One of Our Thursdays is Missing.

I’ve made no secret of my affinity for the novels of Jasper Fforde, whose primary series starring the literary detective Thursday Next taps Fforde’s boundless knowledge of classic literature and his talent for both high- and lowbrow humor. That series, which wrapped up a long story arc at the end of book four and started fresh in book five, reached its sixth book in a planned eight this spring with the release of One of Our Thursdays Is Missing, a slight departure from the first five books in the series in content and perspective.

Fforde steps a little out of the box in One of Our Thursdays is Missing by switching protagonists on us from the real Thursday Next to the written Thursday Next – that is, the fictional character of Thursday who appears in the Thursday Next novels that exist within the Thursday Next novels. If you’ve read anything in the series, you probably know what that means. If not: Within the Fforde universe, there is the physical plane and there is BookWorld, the plane of existence populated by the characters (and settings) of books, where Edward Rochester and Miss Havisham and Harry Potter are real (if not quite physical) characters who are merely playing the parts written for them by authors in our plane. It’s much less confusing if you read the Thursday Next series in sequence, though.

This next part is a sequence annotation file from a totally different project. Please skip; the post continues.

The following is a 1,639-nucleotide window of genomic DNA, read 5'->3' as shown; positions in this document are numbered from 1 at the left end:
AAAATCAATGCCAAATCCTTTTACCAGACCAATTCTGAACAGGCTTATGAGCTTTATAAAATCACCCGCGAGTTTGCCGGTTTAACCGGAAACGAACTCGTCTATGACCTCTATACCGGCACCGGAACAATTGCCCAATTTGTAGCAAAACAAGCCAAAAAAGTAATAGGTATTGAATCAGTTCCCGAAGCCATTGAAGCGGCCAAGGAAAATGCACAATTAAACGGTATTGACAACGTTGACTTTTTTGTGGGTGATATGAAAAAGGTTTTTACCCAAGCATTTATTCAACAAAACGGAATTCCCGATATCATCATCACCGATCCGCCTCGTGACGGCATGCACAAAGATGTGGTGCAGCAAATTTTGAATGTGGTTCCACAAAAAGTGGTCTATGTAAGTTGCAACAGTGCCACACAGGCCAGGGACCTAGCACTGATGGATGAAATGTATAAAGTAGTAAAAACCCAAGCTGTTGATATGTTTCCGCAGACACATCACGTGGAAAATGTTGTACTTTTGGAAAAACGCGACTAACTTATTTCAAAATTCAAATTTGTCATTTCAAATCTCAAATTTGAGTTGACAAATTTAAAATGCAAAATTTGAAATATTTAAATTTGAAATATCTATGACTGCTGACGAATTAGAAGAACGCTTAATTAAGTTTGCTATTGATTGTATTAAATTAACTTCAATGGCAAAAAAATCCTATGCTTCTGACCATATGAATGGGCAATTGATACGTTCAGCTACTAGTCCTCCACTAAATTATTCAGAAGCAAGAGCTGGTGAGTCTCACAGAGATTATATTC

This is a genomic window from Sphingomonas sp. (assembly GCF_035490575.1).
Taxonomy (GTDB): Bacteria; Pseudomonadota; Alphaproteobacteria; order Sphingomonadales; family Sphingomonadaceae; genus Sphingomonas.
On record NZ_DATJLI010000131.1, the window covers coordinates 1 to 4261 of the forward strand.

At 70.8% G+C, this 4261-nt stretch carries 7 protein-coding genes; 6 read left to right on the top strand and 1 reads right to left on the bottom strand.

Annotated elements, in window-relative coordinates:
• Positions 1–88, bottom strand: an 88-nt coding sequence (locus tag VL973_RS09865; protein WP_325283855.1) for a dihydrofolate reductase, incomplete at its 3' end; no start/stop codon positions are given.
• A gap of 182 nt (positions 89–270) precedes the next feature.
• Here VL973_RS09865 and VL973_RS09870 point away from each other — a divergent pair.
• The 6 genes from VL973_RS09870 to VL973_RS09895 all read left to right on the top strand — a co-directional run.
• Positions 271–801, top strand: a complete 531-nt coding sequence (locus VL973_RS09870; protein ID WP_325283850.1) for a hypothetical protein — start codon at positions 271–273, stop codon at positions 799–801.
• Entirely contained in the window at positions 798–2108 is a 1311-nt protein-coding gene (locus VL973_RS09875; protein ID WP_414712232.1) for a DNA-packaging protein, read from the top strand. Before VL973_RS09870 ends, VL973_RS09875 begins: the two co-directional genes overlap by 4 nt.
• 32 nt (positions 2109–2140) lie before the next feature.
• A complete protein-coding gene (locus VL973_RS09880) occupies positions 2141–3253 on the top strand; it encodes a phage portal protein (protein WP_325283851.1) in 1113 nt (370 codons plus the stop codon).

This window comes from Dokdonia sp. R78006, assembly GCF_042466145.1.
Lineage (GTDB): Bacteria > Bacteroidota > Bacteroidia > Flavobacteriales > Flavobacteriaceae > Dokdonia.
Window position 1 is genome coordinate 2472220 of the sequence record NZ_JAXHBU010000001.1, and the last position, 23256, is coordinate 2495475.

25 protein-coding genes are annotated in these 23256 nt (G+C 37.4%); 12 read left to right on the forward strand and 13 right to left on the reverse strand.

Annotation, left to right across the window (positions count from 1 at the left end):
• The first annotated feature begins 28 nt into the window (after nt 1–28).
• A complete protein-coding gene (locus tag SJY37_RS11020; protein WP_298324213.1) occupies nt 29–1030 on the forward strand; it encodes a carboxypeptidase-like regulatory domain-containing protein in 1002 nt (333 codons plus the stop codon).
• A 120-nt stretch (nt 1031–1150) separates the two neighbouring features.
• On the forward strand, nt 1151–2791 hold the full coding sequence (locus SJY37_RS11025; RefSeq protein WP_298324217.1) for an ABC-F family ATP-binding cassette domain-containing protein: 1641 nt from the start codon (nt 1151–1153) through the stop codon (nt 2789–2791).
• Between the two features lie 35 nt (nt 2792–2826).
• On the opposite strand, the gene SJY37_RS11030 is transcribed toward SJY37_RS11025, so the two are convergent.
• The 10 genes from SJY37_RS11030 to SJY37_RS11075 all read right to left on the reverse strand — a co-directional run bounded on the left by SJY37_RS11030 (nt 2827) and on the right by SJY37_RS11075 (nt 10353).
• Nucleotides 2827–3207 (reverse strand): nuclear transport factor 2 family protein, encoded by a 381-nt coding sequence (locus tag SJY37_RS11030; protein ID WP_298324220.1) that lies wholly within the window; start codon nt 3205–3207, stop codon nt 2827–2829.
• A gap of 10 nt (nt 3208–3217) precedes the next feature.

The change in protagonists necessitates something of a change in style from Fforde, with a plot that loosely parodies mysteries (including a fairly obvious sendup of Agatha Christie and her imitators towards the end) and conspiracy thrillers as the written Thursday traverses Fiction Island to try to figure out where the real Thursday is – and whether Racy Novel and its leader, Speedy Muffler, are trying to thwart the peace talks with Comedy and Women’s Fiction. This structure, essentially a meta-novel without the regular novel as a wrapper, gives Fforde copious opportunities to mock the cliches of various genres and even delve into matters literary, such as the way authors must warp reality to make it compact and readable, or philosophical, such as the BookWorld’s questions about its own creation and the reasons for its existence. He’s also relying more heavily than ever on puns, many provided by Mrs. Malaprop herself, and extends his satirical weaponry to cover more and more current fiction, with Potter and “Urban Vampires” getting their due alongside the classics of the western canon. (Example: the island of “Books Only Students Read,” which is where Pamela and Tristram Shandy reside.)